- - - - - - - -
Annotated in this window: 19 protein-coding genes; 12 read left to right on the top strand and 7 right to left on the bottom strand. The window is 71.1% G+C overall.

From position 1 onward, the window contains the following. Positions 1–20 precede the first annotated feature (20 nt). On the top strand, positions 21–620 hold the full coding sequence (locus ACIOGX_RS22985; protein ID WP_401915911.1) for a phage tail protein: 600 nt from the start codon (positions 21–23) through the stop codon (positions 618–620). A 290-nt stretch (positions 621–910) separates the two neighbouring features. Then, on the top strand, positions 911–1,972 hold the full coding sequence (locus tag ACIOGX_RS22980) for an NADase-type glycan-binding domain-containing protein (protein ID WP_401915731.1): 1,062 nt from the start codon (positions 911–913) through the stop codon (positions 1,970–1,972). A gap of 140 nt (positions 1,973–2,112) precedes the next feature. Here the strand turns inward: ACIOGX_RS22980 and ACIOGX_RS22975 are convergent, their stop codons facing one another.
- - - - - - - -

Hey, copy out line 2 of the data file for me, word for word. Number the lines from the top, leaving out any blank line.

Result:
From position 1 onward, the window contains the following. Positions 1–20 precede the first annotated feature (20 nt). On the top strand, positions 21–620 hold the full coding sequence (locus ACIOGX_RS22985; protein ID WP_401915911.1) for a phage tail protein: 600 nt from the start codon (positions 21–23) through the stop codon (positions 618–620). A 290-nt stretch (positions 621–910) separates the two neighbouring features. Then, on the top strand, positions 911–1,972 hold the full coding sequence (locus tag ACIOGX_RS22980) for an NADase-type glycan-binding domain-containing protein (protein ID WP_401915731.1): 1,062 nt from the start codon (positions 911–913) through the stop codon (positions 1,970–1,972). A gap of 140 nt (positions 1,973–2,112) precedes the next feature. Here the strand turns inward: ACIOGX_RS22980 and ACIOGX_RS22975 are convergent, their stop codons facing one another.